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Ministry for the Propagation of Virtue and the Prevention of Vice (Afghanistan)

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Title: Ministry for the Propagation of Virtue and the Prevention of Vice (Afghanistan)  
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Subject: Talibanization, Committee for the Propagation of Virtue and the Prevention of Vice (Gaza Strip), Taliban, Politics of Afghanistan, Taliban's rise to power
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Ministry for the Propagation of Virtue and the Prevention of Vice (Afghanistan)

Afghanistan's Committee for the Propagation of Virtue and the Prevention of Vice (Amar Bil Maroof Wa Nahi An al-Munkar) was first instituted by the 1992 Rabbani regime, and adopted by the Taliban when they took power in 1996.[1] In the book Taliban by Ahmed Rashid the ministry is referred to as the Department of the Promotion of Virtue and the Prevention of Vice. Maulvi Qalamuddin, the head of the ministry during the Taliban era, preferred the English translation Department of Religious Observances.[2]

It was closed when the Taliban was ousted, but the Chief Justice of the Supreme Court of Afghanistan reinstated it in 2003.[3]

Even though he has repeatedly distanced himself from the Taliban’s interpretation of Islam, Chief Justice Shinwari is an outspoken advocate of orthodoxy. With a background in religious matters only, Shinwari is seen as sympathetic to the pro-Wahhabist views of Abdul Rasul Sayyaf, a former mujaheddin commander and onetime associate of Osama bin Laden. Shinwari’s tenure as Chief Justice drew particular notice in 2003, when he reinstated the hated Ministry for the Promotion of Virtue and Prevention of Vice, renamed as the Ministry for Haj and Religious Affairs.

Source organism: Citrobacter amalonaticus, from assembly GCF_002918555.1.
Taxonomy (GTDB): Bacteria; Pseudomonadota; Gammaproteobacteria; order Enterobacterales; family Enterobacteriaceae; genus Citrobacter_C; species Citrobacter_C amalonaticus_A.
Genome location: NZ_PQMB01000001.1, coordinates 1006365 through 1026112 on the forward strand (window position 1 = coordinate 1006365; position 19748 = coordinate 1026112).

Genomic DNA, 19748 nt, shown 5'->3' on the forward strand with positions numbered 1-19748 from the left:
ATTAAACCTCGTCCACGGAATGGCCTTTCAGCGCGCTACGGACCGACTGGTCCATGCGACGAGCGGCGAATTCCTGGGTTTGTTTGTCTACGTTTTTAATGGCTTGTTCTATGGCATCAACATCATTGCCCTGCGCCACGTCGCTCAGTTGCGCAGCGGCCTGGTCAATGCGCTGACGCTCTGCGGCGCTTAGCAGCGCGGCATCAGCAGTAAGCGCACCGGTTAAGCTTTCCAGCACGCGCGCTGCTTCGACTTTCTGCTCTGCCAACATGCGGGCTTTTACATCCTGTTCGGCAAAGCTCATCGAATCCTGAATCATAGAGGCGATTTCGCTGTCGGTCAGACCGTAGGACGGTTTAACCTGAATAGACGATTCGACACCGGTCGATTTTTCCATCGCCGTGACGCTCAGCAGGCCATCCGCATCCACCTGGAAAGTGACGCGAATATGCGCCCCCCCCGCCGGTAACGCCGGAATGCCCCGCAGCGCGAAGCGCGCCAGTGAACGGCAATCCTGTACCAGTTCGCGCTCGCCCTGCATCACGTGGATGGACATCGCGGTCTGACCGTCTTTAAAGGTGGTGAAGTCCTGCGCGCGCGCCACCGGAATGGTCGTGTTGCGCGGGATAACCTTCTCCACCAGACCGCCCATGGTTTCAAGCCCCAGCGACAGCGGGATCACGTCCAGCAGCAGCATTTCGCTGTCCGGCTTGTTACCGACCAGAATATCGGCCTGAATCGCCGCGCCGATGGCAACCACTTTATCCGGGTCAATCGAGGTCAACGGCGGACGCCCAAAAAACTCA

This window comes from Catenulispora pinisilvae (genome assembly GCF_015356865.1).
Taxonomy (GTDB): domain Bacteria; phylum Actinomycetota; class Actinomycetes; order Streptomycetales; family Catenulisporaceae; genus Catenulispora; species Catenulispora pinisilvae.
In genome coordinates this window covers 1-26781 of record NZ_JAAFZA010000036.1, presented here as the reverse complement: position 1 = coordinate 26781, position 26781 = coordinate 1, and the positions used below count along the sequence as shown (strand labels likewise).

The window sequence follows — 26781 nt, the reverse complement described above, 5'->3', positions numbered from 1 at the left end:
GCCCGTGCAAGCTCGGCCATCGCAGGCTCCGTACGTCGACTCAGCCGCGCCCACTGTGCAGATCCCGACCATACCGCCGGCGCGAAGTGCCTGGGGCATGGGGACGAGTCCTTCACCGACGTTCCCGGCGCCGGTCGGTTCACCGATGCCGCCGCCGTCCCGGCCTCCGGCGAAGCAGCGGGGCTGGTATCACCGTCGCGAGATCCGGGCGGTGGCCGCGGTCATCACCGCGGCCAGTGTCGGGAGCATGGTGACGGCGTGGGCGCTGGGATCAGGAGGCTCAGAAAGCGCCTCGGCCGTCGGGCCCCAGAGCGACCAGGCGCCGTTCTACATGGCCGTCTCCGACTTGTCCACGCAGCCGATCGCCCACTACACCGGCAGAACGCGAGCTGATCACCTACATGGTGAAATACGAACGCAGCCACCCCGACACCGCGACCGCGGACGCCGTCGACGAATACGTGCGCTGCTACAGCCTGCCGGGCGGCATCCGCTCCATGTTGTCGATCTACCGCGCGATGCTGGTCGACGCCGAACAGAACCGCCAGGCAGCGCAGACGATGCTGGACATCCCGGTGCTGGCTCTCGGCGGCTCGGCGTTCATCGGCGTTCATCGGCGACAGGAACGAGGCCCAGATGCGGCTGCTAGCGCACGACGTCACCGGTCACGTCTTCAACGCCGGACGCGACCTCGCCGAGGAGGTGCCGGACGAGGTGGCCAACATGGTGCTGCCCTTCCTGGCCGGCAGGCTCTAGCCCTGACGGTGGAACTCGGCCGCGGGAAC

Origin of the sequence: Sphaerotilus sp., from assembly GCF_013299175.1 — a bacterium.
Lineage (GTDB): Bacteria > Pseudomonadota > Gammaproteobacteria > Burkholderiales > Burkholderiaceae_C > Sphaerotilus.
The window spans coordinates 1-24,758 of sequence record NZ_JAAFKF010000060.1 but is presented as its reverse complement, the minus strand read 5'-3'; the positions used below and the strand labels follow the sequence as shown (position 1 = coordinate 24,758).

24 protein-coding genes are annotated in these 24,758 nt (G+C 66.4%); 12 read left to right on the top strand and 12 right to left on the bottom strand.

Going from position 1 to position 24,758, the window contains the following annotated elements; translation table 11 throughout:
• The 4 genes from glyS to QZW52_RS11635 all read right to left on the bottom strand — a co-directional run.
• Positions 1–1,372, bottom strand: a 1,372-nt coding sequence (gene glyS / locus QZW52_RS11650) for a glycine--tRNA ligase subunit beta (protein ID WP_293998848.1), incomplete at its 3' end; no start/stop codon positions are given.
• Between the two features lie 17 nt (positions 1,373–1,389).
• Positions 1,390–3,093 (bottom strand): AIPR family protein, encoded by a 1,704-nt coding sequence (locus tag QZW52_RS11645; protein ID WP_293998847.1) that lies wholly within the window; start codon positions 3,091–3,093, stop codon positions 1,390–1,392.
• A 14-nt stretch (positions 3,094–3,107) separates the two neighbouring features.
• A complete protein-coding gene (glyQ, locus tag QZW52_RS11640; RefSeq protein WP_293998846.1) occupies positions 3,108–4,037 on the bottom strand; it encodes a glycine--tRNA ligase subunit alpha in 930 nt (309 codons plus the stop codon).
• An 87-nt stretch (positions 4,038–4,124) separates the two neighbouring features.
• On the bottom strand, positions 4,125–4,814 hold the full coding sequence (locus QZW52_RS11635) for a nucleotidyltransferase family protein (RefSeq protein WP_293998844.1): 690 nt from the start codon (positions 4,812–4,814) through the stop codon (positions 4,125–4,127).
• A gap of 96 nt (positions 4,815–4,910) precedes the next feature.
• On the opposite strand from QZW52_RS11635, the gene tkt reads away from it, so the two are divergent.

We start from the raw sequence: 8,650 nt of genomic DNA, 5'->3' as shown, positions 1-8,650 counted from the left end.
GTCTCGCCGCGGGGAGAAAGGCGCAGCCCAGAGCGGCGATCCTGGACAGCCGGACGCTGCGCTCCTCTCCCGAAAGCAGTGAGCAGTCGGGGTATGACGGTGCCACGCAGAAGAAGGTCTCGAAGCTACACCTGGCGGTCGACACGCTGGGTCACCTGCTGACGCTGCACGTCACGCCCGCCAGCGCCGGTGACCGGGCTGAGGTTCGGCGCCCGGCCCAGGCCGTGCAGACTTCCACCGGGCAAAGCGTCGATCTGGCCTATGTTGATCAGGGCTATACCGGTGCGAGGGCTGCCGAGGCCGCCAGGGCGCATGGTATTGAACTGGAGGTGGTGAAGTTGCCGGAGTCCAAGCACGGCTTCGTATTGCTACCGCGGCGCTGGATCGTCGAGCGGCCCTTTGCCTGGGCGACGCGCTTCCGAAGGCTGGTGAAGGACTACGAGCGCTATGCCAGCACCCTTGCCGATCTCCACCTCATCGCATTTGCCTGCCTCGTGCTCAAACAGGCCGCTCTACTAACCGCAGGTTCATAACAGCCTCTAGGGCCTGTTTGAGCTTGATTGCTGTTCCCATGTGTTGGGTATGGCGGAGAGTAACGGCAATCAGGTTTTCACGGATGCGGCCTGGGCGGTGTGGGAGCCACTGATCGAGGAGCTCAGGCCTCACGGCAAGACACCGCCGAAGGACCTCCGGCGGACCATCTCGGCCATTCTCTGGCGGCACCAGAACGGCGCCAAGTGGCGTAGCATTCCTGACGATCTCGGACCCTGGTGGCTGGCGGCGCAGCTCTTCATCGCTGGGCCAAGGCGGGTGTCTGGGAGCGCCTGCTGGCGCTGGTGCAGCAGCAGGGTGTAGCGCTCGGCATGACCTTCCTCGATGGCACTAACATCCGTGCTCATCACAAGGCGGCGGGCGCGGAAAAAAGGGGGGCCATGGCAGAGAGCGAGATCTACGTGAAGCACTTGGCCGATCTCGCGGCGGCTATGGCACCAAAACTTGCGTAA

In 2006 the Karzai regime submitted draft legislation to create a new department, under the Ministry for Haj and Religious Affairs, devoted to the "Promotion of Virtue and Prevention of Vice."[1] Radio Free Europe quoted many Afghans who greeted news of the draft with alarm. According to Radio Free Europe Ghazi Suleiman Hamed, the Deputy Minister for Haj and Religious Affairs, assurances that the new Department would operate more benignly than the Taliban version:

The clerics want to help people to move toward God through any possible means, such as education, preaching, and encouragement. It doesn't mean that, like in the past, there will be a [special] police and that prison and clubs will be used [against violators].[1]

Shukria Barakzai, a member of Afghanistan's National Legislature, greeted news of the legislation with the comment:[1]

... in a country where there are already several bodies to enforce security, why do we need another body whose authority is not clear yet. Are we moving again toward a Taliban government?[1]

See also

References

  1. ^ a b c d e   mirror
  2. ^ Rashid, Ahmed. Taliban: Militant Islam, Oil, and Fundamentalism in Central Asia. Yale University Press: New Haven, Connecticut. 2000. 105. ISBN 0-300-08340-8.
  3. ^   mirror

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